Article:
“It never rains, but it pours,” says the saying. Heavy rains in the north brought flooding in Puerto Plata, after long months of drought. The rains raised the water level of many of the country’s reservoirs. The intense rains brought by a passing trough that fell on Friday and Saturday were welcomed nationwide. They cleared the skies of Sahara Dust, brought cooler temperatures and the waters so necessary for the city vegetation and farms and drinking water.
The wet weekend might have ruined beach trips or other outdoor activities, but the rains did contribute a lot of water to many of the nation’s reservoirs, especially in the Cibao region. One of the most impressive increases was the seven-foot, four-inch increase to the water level at the Moncion dam, according to the National Water Resources Institute (INDRHI). Because of the rains, the dam received nearly 40 cubic meters (M3) of water per second (m3/s). The amount of rain would fill an Olympic size pool in well under a minute.
At the Sabaneta Dam a significant nine-foot increase was registered. Because of the very wet conditions in the area, the Sabaneta waters will not be released for irrigation use until this week.
The vital reservoir at the Tavera dam in Santiago and the Bao Reservoir saw impressive increases in their water levels (nearly seven feet), which bodes well for the Central Cibao Water System.
The lakes behind the dams at Rincon and Hatillo, perhaps the two largest on the island, also significantly increased their levels. This is a major plus for the vast rice farms in the area of La Vega, Monsenior Nouel, Duarte and Sanchez Ramirez provinces.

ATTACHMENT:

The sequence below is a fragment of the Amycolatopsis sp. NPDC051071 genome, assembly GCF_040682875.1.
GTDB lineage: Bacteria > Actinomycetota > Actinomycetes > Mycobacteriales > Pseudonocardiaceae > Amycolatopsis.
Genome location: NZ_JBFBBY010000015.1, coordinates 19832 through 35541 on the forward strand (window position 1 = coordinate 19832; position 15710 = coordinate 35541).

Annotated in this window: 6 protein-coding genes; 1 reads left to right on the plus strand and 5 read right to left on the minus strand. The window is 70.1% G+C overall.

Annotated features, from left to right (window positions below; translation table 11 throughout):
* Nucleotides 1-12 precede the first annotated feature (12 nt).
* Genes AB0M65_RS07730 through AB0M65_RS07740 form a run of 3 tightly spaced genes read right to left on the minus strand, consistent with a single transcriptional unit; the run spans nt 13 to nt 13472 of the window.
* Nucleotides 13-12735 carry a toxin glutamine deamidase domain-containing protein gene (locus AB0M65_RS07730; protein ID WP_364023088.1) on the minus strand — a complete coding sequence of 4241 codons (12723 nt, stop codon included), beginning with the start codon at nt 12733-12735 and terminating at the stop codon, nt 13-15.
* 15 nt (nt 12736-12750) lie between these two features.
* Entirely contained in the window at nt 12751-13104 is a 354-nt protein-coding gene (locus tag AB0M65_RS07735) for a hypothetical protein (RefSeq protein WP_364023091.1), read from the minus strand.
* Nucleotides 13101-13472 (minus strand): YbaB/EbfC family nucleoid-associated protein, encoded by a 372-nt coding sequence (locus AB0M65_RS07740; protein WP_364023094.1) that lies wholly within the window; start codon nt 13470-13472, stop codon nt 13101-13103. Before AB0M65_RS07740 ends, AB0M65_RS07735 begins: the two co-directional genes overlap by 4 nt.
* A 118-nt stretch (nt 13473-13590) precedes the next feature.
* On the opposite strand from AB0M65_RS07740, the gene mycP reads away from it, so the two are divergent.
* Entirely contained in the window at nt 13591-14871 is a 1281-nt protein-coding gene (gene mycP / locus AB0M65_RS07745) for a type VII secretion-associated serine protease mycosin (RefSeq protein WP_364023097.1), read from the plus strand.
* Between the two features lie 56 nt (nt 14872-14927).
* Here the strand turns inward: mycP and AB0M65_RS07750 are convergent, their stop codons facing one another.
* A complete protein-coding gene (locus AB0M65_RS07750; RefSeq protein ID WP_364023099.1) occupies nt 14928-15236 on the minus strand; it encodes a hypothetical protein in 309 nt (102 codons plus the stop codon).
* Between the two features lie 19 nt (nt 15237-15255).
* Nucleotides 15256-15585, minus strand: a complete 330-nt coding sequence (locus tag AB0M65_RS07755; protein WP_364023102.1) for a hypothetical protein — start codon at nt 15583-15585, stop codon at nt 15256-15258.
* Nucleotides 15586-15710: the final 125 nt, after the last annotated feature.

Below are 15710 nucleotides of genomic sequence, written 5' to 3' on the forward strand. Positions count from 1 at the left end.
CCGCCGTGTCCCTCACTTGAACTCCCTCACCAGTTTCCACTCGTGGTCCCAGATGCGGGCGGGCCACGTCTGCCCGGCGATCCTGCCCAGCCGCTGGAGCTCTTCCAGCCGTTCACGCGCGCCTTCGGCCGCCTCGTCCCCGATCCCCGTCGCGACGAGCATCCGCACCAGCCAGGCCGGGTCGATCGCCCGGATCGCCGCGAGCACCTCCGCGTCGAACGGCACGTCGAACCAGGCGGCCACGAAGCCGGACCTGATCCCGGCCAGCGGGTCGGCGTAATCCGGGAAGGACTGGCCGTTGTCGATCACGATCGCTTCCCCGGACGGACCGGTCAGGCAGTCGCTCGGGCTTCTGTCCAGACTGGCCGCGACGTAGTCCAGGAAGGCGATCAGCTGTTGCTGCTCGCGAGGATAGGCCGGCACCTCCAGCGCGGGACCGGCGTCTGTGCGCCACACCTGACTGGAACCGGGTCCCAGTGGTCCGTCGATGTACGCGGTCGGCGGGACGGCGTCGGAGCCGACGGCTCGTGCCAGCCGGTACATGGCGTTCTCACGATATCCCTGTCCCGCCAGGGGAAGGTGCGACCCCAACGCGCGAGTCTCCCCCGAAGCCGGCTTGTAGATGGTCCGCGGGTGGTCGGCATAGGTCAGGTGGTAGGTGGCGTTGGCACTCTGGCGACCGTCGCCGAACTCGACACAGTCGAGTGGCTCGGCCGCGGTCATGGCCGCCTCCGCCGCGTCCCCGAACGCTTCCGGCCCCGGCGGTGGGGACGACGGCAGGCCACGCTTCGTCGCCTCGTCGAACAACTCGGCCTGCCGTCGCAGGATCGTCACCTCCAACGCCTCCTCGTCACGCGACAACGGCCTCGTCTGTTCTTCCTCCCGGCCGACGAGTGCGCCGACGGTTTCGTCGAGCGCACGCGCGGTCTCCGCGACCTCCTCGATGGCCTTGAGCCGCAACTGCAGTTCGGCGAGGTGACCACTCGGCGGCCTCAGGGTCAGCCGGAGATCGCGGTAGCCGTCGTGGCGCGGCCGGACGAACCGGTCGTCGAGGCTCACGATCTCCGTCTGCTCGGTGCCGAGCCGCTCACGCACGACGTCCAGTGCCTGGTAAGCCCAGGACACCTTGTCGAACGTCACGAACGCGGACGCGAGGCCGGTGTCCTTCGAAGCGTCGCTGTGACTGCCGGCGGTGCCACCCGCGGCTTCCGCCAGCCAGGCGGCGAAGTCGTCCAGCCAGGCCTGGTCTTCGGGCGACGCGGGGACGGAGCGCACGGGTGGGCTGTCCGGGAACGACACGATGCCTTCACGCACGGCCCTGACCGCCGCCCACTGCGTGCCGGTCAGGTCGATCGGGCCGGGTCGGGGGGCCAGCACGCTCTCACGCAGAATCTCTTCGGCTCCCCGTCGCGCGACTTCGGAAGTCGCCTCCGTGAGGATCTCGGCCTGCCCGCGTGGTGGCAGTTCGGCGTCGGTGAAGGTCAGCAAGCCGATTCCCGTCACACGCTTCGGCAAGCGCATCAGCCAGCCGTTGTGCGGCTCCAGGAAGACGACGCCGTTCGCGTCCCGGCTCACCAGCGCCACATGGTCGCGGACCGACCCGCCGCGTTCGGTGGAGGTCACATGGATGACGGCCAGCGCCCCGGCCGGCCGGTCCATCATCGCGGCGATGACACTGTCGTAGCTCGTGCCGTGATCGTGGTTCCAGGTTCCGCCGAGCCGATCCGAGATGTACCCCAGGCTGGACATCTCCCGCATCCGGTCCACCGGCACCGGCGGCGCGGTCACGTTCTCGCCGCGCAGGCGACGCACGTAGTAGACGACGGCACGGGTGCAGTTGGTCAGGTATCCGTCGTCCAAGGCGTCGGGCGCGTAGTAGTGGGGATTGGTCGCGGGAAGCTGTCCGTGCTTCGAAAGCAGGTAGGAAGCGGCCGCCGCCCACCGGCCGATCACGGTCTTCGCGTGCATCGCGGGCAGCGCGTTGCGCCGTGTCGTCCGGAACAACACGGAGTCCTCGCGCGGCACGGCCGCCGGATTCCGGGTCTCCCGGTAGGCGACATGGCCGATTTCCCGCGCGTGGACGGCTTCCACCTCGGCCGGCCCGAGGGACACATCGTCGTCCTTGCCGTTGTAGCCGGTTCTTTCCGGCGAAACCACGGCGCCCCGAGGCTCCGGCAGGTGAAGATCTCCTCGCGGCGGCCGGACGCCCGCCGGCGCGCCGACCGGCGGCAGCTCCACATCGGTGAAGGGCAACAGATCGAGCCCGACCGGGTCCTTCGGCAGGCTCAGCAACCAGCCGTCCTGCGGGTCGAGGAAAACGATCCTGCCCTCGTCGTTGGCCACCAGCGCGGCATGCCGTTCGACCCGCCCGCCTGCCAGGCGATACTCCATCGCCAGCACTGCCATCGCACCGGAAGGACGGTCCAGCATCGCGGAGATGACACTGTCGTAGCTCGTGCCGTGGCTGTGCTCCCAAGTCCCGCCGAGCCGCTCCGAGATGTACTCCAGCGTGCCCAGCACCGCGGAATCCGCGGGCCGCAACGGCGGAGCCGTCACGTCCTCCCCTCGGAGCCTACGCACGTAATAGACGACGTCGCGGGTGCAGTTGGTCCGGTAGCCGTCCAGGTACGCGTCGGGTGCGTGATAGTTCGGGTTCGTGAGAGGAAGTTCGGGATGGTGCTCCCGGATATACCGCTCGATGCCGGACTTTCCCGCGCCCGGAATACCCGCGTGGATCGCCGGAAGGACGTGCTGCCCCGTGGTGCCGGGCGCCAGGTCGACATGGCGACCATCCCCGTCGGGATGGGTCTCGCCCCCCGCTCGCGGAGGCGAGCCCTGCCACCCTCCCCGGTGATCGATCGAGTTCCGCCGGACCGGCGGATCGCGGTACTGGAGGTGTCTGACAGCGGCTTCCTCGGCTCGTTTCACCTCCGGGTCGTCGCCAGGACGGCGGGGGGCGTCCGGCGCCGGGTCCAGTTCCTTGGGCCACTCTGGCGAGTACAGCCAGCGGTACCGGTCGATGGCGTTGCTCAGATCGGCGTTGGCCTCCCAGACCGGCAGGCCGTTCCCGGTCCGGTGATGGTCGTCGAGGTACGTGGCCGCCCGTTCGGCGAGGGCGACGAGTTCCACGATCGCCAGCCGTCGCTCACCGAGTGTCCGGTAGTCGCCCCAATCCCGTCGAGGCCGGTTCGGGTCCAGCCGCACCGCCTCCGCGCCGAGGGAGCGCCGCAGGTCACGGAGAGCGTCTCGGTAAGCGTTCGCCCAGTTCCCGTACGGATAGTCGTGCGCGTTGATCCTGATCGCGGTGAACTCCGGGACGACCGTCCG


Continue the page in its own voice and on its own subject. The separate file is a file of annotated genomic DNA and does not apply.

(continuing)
Finally, the small dam at Jigüey in San Jose de Ocoa also saw an increase of over three feet (1.08 m). On the negative side, the dams at Sabana Yegua, between Bani and Azua, saw their level go down about a foot and the Valdesia dam in San Cristobal province, a major supplier of the water for Santo Domingo, experienced a slight decrease of a few inches.
A report in Listin Diario urges maintenance works at the dams to correct for sediment.
The forecast is for rains to continue somewhat on Monday. On Monday, Greater Santo Domingo awoke to a fog that completely covered the urban areas. Fog is about low altitude clouds produced near the surface of the earth. Fog happens when there is a very hot day and very cold night.
Meanwhile, Minister of Environment Miguel Ceara Hatton alerted that only 7% of rainwater is saved, when the country needs to store 30% of rainwater to deal with critical water situation.
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22 May 2023